What is Astrobiology and why do I study it?

When asked what I research, the response “astrobiology” normally raises an eyebrow or two. It is then invariably followed by the question as to what exactly is astrobiology? Normally I’d wheel out the description employed by NASA that it’s the study of the origin, evolution and distribution of life in the universe and we would move on from there. However, I always feel like that description is one made from necessity for writing grants and other administrative literature. It fails to find what is truly exciting and interesting in what is an utterly wonderful field of research to be in. To give you my perspective, I will try and elaborate on why I find Astrobiology so interesting and what questions I seek to answer in my research. To achieve this, it is easiest to explain what I study and then hopefully convince you that it is interesting.

The question that I spend most of my time thinking about is, if life exists on Mars, what might it look like biochemically? As a biochemist, my interests are naturally biased towards such a question. What I find fascinating about Mars is that it harbours environments unlike any seen here on Earth. Therefore, it asks questions of biology which make no sense to ask if we were to solely focus on terrestrial life. Fortuitously for me, as it makes no sense to ask these questions, it means nobody has answered them, which produces a perfect little niche to fill with my PhD thesis.

So what environments am I talking about and what do they look like? The environments that I mainly focus on are concentrated perchlorate brines which are aqueous environments with high concentrations of perchlorate salts. Perchlorates salts are strong oxidising agents and are particularly lethal to life (unless you happen to be the subset of life that can eat small quantities of perchlorate). These environments have been hypothesised to exist deep underground in the Martian groundwater or even as a subglacial lake under the Martian south pole due o their extremely low freezing points (roughly -70 °C). So in addition to being rich in perchlorate salts, these environments have two other factors to keep in mind, namely the high pressures and the extremely low temperatures. This interplay between perchlorate concentration, pressure and temperature is something that we just fundamentally do not see here on Earth.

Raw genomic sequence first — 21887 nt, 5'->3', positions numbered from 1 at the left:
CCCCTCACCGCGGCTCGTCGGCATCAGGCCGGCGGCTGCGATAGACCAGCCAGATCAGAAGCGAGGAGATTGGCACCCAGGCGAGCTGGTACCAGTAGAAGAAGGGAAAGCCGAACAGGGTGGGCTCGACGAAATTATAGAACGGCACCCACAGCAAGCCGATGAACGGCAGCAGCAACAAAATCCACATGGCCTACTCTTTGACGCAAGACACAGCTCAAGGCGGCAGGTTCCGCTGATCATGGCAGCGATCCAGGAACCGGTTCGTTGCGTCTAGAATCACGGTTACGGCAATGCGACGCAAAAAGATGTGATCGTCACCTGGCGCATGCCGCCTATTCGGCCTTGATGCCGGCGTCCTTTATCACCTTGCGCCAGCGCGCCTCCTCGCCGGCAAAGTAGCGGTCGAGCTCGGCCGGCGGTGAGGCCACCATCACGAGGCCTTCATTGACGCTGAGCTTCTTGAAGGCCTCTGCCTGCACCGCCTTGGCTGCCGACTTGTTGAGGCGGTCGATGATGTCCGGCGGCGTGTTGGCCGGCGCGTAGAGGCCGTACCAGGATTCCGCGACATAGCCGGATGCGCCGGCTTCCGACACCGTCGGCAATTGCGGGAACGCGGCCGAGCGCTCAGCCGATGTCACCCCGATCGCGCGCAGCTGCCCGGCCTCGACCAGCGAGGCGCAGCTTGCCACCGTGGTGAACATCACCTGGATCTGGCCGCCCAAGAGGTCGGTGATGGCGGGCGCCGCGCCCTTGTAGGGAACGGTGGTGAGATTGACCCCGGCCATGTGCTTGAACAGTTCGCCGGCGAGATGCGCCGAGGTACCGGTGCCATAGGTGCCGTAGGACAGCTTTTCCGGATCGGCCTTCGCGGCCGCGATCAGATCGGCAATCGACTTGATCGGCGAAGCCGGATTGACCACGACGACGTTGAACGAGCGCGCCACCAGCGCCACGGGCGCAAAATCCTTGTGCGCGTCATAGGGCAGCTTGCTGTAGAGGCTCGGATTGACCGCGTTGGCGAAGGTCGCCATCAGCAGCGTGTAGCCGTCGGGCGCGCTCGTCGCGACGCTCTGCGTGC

Recently, I have been studying how the perchlorate and pressure interplay affects a model enzyme. From this work (which will hopefully soon find its way past peer review) and the work of others, I have been able to develop a hypothesis about the biochemical nature of potential Martian life. This is the part of astrobiology that I find amazing. From the results of simple benchtop experiments, the application of biophysics and a sprinkling of evolutionary theory we are then able to derive scientifically valid conclusions about what might be happening deep underground on a rocky red planet millions of kilometres away. What is more amazing is that I can then go on and test this hypothesis and I thoroughly plan to do so. So whilst life on Mars may be totally novel in its biochemical ways (although I doubt it’s anything too novel), the fact that we are at a place in time where these questions can escape from the prison of thought experiment and have life breathed into them through experiment is utterly astounding to me. If and when the results get published, I can then go into them in greater length, so for now you’ll have to bear with me.

Therefore astrobiology is, to me, a scientific mindset from which we can explore questions about biology which we would never have asked, had we not looked out into the night sky. Along this line of enquiry we are bound to find weird and wonderful facets of biology and biochemistry not previously thought possible. It would be even more interesting though to find that the answers should not have been as unexpected all along.